LIGHT BOARD NEEDED? - Yes, you'll need to invest in a light / registration board if you don't have one. 4 bikes obscure the cars number plate and lights for sure.
LOADING: As mentioned above experiment when not under time-pressure to get loaded and try the bikes in different positions and sequences. Twist the rubber bike mounts on the carrier to the angle you need them. Don’t think about simply mounting under the cross-bar, be creative (but safe). When you have the perfect solution….. Take a Picture so you will remember.
BIKES WITH REAR SUSPENSION - These were the trickiest to mount until I found that instead of trying to get both rack tubes under the crossbar - mount the rear rack tube behind the frame just under the seat post clamp. Strap it down diagonally around the seat post / over the frame. The seat post clamp takes the vertical weight and the bike sits centrally on the carrier. This was the key discovery for me to getting all four bikes-on. You can see in the pictures I've done this on the yellow bike. You can see the rubber strap passing around the frame just under the seat post pin.
I also found on a more conventionally framed hybrid, it was better to mount the diagonal down tube rather than through the frame under the crossbar.
CARRIER SECURITY / SAFETY: I'm also buying the additional Thule tow ball lock thing that is supposed to prevent anyone undoing the bolt on the tow-ball fitting. Even though this extra does (as commented elsewhere) look a little flimsy it will stop the casual thief / tampering. If the thing is missing I’ll know to suspect tampering.
BIKE SECURITY: As for bike security I never rely on the locks provided on a carrier. I use a long Kryptonite motorbike chain and two small u-locks passed through the bikes and locked at one end to the tow-bracket or cars own tow loop, and at the other to the last bike on the carrier. I happen to have one chains of these lying around, but you get the principle. I’m pretty confident that the bikes will still be there after a motorway-break. Sometimes I also use a bike cable lock to hold onto quick release wheels etc.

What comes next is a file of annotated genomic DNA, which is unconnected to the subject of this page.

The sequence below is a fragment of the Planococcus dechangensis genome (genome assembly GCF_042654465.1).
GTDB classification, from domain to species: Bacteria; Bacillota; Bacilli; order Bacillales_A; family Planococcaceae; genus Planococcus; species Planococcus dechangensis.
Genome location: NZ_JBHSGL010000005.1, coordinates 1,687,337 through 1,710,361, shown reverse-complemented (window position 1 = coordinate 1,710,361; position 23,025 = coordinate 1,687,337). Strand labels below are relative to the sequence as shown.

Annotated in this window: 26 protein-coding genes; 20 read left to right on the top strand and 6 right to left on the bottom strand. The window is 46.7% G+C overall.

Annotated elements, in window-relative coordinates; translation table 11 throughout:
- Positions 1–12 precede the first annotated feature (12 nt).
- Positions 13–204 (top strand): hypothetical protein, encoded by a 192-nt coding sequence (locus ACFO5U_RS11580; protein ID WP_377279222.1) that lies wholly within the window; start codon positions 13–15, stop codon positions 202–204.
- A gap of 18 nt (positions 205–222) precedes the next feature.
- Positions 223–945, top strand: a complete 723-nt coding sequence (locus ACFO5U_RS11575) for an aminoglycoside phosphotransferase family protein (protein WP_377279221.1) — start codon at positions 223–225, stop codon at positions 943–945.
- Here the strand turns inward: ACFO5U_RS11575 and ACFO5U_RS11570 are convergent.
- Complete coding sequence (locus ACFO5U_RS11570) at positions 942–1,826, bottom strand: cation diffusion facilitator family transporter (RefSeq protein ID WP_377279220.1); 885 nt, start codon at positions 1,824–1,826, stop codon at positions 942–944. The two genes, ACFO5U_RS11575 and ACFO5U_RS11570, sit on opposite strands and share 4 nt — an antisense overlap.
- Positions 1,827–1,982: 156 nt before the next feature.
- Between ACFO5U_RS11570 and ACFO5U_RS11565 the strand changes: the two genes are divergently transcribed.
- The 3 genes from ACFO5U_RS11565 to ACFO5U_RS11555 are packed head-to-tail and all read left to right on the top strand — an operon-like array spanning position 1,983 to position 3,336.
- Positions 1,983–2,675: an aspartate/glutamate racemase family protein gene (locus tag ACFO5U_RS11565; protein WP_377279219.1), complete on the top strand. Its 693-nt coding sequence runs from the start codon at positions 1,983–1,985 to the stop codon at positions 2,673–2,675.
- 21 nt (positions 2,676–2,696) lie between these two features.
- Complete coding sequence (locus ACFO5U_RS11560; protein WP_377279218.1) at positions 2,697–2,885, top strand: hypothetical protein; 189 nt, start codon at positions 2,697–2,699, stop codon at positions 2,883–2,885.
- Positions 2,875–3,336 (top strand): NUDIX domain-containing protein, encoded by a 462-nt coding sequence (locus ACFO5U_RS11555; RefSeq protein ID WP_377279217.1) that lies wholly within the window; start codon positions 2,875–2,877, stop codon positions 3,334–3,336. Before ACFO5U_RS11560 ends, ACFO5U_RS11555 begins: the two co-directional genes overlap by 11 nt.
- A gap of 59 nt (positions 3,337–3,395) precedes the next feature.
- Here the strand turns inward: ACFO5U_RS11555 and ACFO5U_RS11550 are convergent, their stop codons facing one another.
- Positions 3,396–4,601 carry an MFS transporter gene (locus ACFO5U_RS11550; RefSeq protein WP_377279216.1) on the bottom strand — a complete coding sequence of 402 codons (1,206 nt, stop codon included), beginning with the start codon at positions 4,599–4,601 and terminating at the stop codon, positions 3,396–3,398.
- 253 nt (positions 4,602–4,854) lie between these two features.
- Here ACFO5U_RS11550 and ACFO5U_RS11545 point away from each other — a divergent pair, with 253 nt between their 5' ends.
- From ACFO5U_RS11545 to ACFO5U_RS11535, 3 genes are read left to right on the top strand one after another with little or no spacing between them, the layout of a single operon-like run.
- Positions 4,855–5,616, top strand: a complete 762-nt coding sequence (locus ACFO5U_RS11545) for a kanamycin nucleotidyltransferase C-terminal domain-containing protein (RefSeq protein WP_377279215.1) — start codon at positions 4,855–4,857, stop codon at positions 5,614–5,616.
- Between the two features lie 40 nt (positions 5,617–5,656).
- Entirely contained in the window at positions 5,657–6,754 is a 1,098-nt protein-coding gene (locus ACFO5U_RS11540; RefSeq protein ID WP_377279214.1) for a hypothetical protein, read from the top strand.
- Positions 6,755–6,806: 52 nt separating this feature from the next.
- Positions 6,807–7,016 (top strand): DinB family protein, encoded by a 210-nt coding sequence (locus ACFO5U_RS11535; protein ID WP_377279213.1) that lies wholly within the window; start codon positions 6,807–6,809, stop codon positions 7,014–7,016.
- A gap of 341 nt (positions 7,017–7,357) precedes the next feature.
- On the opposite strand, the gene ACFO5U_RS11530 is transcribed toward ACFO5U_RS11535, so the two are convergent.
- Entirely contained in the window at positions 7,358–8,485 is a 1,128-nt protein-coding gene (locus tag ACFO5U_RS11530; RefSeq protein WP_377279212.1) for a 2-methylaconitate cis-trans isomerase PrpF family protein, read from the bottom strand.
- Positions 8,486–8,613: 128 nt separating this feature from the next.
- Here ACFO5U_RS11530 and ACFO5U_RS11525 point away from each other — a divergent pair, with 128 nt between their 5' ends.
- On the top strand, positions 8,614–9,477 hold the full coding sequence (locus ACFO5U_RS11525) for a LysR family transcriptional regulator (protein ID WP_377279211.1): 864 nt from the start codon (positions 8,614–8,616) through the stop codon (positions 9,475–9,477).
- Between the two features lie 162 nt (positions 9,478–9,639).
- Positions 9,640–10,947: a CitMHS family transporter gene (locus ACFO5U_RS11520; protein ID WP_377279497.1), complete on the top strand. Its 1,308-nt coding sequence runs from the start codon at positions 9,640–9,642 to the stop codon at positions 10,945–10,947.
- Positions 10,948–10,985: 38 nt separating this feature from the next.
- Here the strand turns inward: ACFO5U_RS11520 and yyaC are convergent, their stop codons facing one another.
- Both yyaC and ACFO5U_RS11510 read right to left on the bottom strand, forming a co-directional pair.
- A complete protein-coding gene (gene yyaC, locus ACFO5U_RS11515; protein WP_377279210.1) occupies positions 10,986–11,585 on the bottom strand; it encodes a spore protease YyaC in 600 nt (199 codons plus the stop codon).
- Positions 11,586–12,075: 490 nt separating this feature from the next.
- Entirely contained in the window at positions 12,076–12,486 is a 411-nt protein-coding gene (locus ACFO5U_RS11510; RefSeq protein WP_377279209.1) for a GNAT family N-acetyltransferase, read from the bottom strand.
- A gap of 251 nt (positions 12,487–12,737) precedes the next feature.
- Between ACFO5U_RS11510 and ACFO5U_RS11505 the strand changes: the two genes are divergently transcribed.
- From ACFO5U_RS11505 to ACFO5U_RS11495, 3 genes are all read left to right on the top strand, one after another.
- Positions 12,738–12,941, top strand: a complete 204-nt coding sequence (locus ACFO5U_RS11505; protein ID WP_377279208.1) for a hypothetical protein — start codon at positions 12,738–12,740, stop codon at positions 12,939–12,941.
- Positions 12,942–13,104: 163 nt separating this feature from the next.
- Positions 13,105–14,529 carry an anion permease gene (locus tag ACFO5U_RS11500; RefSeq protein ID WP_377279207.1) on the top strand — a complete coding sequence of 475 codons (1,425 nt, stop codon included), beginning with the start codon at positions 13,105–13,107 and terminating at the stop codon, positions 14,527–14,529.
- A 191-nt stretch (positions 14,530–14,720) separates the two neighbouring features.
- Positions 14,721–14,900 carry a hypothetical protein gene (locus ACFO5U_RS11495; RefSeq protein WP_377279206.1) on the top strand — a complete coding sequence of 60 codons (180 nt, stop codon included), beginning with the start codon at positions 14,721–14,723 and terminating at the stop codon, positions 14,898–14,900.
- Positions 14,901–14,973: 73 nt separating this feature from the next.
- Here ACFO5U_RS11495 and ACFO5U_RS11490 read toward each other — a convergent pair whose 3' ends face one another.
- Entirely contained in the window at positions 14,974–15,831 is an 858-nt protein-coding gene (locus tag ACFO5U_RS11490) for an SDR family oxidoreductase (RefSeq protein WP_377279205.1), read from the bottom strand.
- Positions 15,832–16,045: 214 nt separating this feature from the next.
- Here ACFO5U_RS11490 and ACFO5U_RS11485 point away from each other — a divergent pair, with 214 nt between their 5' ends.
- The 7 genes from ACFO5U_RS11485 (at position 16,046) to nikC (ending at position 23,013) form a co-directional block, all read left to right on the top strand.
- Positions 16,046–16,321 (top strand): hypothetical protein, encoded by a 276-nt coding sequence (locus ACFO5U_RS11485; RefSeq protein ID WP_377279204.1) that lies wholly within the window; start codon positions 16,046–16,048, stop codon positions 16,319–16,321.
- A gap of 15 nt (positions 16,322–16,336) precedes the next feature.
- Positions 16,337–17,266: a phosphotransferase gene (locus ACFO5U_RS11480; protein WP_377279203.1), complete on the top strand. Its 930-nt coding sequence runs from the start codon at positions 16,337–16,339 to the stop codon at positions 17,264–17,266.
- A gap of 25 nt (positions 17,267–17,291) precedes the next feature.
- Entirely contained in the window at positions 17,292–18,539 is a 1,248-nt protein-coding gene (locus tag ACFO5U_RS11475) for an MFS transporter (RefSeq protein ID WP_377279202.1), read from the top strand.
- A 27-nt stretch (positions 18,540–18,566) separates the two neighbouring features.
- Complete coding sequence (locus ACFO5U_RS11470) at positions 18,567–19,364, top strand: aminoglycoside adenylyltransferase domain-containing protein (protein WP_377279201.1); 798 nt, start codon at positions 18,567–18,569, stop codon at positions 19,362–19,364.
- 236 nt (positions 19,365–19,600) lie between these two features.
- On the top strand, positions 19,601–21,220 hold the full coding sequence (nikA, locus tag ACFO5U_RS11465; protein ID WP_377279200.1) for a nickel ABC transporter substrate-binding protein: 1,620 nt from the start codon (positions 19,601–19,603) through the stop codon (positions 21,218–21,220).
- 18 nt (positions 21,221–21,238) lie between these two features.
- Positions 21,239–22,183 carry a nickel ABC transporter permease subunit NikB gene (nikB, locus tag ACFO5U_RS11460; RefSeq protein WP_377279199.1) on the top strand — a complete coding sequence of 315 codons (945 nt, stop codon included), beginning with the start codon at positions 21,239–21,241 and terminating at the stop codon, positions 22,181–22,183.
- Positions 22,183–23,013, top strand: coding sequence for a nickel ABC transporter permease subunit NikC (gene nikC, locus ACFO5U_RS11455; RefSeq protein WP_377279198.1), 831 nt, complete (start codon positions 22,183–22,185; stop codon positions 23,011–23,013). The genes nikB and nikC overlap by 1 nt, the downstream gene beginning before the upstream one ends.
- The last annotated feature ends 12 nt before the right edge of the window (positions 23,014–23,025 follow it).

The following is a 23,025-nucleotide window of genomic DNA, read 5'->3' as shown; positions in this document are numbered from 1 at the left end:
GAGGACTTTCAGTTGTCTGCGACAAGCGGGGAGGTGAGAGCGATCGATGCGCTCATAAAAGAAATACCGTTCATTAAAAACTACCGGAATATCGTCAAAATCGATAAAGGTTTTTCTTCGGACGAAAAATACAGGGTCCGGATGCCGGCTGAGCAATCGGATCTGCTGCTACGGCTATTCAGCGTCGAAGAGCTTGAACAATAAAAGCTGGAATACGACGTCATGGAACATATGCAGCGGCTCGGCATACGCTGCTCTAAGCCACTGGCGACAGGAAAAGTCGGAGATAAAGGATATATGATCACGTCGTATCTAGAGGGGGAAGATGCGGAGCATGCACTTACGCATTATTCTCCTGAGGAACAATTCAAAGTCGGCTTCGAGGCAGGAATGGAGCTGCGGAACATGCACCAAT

BIKE DAMAGE AND SCUFFS: I’m old-school so still remember toe-clips with straps. I always keep a bunch of cheap cycle toe-straps handy when biking, I use them to strap parts of different bikes together on the carrier so they don’t rub or bash each other, or preventing wheels or handlebars from turning, keeping unnecessary scuffs and damage to a minimum. You can buy them on Amazon for less than £1.50 a pair.
EXTRA LOAD SECURITY – If in doubt about the security of one of the rubber mountings / straps you have used, put a cycle toe-strap (Use the internet if you are too young to understand) around the bike carrier tubes & bike frame, it takes a few seconds. (Belt and braces).
CYCLE TOE STRAPS – in-case you didn’t get it from the above, always have some cheap cycle toe straps around as they enable you to make everything that bit more secure, take seconds to fit and remove them, and are cheap as chips. You can buy them on Amazon for less than £1.50 a pair. They are like having large re-usable cable-ties.
CHECK THE SECURITY OF THE RACK AND BIKES AFTER THE FIRST FEW MILES - Re-tighten everything. Every trip it takes seconds. On long trips check again whenever you stop-off, or stop half way specifically.
BICYCLE WORKSTAND – When I lifted the first bike onto the carrier I realised it was pretty much at the right height to work-on. supports the bike under the frame leaving everything else free to work-on. This is now my work-stand. It only takes a couple of minutes to fit the rack to the car. Perfect!